Mobility is a highly regulated human activity. The range of urban transport policies reflects varying and often conflicting values about efficiency, fairness, acceptance, and the limits of government control. The success of a transport policy hinges on its compatibility with the behavioral responses from the public and context-specific social norms and social goals. JTL attempts to make these normative foundations of transport policies explicit and assess whether policies actually achieve these aspirations. We emphasize the importance of three closely linked policy parameters: public perception of fairness, policy acceptance and policy compliance.
|Morality vs. Legitimacy: Why do the Chinese Obey the Law, , working paper, (Submitted)||
Social scientists and legal scholars have long approached understanding the rule of law in China through history, traditions, and cultural attributes. We take an empirical and individual-based rather than normative and aggregate approach in this paper. We implement a questionnaire survey of 1,000 drivers in Shanghai in March 2016 to explore compliance with a wide range of laws from long-established laws such as those inhibiting public disturbance and traffic violations to laws necessitated...
|Superficial Fairness of Transportation Policies: Case of Beijing’s Car License Lottery, , Journal of the American Planning Association, (Submitted)||
Problem, Research Strategy, and Findings
|Traffic Law Compliance by Chinese Drivers: Demographics and Motivations, , Transportation Research Board 96th Annual Meeting, (Submitted)||
Research on Chinese traffic law compliance is lacking compared to the West. Yet it is increasingly important because of explosive recent growth of cars in China. Although demographic attributes such as age and gender and certain driver characteristics such as experience and annual mileage have been studied in regard to traffic law compliance, normative and instrumental motivations for compliance have not been thoroughly studied. Normative motivations specifically have not been fully...
|Policy Knowledge and Attitude: Can we Improve Policy Acceptance by Informing the Public?, , 08/2015, Washington, D.C., (2016)||
Transportation Demand Management (TDM) strategies contribute to controlling traffic and long-term sustainability. However, low public acceptance of TDM is a major barrier to their implementation. However, among all the factors that have been hypothesized to influence public attitude towards transportation policy, few focuses on policy knowledge. Using Shanghai License Plate Auction (LPA) policy as an example, this paper measures the public’s received knowledge of the policy (i.e. awareness...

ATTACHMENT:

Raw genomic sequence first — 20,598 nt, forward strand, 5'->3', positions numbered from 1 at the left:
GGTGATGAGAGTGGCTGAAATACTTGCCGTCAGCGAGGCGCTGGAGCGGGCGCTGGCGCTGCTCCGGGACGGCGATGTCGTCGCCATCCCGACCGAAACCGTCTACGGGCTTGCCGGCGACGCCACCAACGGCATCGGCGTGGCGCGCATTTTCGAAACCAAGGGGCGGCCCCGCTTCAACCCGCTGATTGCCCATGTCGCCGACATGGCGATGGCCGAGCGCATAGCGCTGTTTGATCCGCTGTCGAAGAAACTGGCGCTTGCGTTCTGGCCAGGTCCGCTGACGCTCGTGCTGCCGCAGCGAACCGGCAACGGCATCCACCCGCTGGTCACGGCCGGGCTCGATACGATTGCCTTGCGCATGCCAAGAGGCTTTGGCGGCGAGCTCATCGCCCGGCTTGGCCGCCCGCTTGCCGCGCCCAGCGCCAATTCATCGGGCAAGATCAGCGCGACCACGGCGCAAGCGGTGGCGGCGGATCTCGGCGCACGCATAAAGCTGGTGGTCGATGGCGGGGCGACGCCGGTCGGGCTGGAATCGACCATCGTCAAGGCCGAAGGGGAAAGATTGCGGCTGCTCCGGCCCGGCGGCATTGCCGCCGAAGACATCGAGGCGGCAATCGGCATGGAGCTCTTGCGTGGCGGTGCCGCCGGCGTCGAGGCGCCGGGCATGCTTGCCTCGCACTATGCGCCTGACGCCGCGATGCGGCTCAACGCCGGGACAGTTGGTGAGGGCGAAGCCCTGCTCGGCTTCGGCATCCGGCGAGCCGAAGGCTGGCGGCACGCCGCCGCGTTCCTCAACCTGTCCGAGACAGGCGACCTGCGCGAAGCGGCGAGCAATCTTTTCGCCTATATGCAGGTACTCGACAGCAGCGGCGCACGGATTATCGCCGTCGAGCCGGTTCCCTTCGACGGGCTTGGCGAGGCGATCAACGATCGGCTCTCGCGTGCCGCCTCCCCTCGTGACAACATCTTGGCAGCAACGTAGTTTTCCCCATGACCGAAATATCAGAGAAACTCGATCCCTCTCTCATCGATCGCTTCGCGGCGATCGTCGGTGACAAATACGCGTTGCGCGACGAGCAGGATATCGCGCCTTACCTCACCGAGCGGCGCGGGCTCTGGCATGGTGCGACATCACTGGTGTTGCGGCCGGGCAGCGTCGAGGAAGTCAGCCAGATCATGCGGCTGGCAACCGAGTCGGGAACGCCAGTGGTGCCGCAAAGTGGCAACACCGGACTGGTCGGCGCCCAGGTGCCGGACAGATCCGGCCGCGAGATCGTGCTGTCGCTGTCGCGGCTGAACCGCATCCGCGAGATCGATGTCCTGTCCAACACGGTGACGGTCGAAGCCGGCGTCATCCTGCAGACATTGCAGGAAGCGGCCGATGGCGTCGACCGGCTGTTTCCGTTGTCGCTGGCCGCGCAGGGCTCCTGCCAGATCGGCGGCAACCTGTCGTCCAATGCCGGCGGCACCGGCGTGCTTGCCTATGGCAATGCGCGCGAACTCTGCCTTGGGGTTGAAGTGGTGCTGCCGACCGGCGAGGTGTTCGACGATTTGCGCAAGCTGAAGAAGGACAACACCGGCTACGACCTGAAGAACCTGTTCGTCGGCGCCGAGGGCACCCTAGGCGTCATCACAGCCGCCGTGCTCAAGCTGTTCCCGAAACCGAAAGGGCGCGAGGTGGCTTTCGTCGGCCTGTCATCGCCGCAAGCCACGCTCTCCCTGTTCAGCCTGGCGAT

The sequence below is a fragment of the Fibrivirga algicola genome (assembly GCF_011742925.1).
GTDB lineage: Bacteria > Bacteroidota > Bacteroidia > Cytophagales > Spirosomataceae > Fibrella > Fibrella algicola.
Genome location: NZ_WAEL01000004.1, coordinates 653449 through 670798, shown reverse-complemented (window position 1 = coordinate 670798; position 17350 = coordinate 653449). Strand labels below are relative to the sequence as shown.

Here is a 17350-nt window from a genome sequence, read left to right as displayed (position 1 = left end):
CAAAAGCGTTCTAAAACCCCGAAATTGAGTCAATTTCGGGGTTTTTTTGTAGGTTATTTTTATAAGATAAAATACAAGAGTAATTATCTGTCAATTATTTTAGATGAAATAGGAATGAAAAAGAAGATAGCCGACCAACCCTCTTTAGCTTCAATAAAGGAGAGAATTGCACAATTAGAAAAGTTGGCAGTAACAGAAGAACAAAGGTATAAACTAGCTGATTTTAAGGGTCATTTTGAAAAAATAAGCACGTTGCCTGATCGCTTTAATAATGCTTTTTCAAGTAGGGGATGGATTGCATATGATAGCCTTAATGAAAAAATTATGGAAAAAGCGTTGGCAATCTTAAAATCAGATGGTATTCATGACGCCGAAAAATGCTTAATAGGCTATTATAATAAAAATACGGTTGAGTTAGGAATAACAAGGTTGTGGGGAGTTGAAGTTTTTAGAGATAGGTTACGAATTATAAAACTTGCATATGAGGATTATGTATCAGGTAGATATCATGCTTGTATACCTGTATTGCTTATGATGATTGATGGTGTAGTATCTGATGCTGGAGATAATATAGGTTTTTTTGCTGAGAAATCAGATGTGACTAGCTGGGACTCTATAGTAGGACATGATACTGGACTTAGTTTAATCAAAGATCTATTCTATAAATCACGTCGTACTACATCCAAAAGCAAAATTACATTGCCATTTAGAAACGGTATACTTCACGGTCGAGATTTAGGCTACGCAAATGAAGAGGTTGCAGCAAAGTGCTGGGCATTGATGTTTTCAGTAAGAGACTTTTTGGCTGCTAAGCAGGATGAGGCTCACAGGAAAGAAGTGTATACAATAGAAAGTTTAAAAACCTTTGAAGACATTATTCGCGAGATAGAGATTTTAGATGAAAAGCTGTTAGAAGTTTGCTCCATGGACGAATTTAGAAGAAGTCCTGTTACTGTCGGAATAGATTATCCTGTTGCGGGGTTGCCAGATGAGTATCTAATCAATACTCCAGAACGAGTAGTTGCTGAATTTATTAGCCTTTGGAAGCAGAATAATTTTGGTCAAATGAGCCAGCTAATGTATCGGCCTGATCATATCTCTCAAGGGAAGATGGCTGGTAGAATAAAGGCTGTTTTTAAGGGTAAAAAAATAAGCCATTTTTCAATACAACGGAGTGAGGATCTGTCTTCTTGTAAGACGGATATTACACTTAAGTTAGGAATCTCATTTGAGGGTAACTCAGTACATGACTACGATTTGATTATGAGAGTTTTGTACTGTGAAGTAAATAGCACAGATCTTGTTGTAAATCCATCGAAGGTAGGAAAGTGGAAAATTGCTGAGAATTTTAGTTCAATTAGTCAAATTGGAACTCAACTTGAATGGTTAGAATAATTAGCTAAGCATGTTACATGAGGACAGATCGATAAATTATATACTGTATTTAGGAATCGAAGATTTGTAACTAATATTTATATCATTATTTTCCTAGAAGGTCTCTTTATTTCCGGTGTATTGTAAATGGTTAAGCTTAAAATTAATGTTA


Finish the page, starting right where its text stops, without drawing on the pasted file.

|Normative and Image Motivations for Compliance with Sustainable Transportation Policy, , Urban Studies, Washington, D.C., (In Press)||
A high level of non-compliance with policies aimed to protect common pool resources necessitates investigation into motivations behind compliance so that policies could be tailored to raise compliance level. Compliance with such protection policies of common pool resources such as car control policies instituted in Chinese cities aimed to reduce congestion and pollution is critical to ensuring sustainable development. In 1994 Shanghai instituted a monthly license plate auction policy to...
|Bidding to Drive: Car License Auction Policy in Shanghai and Its Public Acceptance, , Journal of Transport Policy, Volume 27, p.39–53, (2012)||
Increased automobile ownership and use in China over the last two decades has increased energy consumption, worsened air pollution, and exacerbated congestion. However, the countrywide growth in car ownership conceals great variation among cities. For example, Shanghai and Beijing each had about 2 million motor vehicles in 2004, but by 2010, Beijing had 4.8 million motor vehicles whereas Shanghai had only 3.1 million. Among the factors contributing to this divergence is Shanghai’s vehicle...
|Modeling Saliency in Transportation Pricing: Optimal Mixture of Automobile Management Policies, , Transportation Research Board 94th Annual Meeting, Washington, D.C., (2015)||
We introduce the advantage of behavioral economics into the transportation policy evaluation criteria that traditional economic approaches do not consider. To that end, we present a framework for using tax salience as a connection between the dimensions of government policy objectives (revenue, behavior change, and public acceptance) with tax instruments (car ownership charge, fuel tax, congestion tax, parking fee) meant to influence behavior. Salience is the psychological effect of paying...
|Superficial Fairness of Beijing's Vehicle License Lottery Policy, , Journal of American Planning Association, Washington, D.C., (Submitted)||
The challenges that result from rising auto ownership in developing nations are undeniable. One way of meeting these challenges on the demand side is to restrict auto ownership. But the specifics of these restrictions determine who gains and loses from the policy. This paper examines the equity implications of Beijing’s car license lottery, implemented in 2011. It evaluates equity in the car license lottery policy both qualitatively through the review of policy documents, and quantitatively...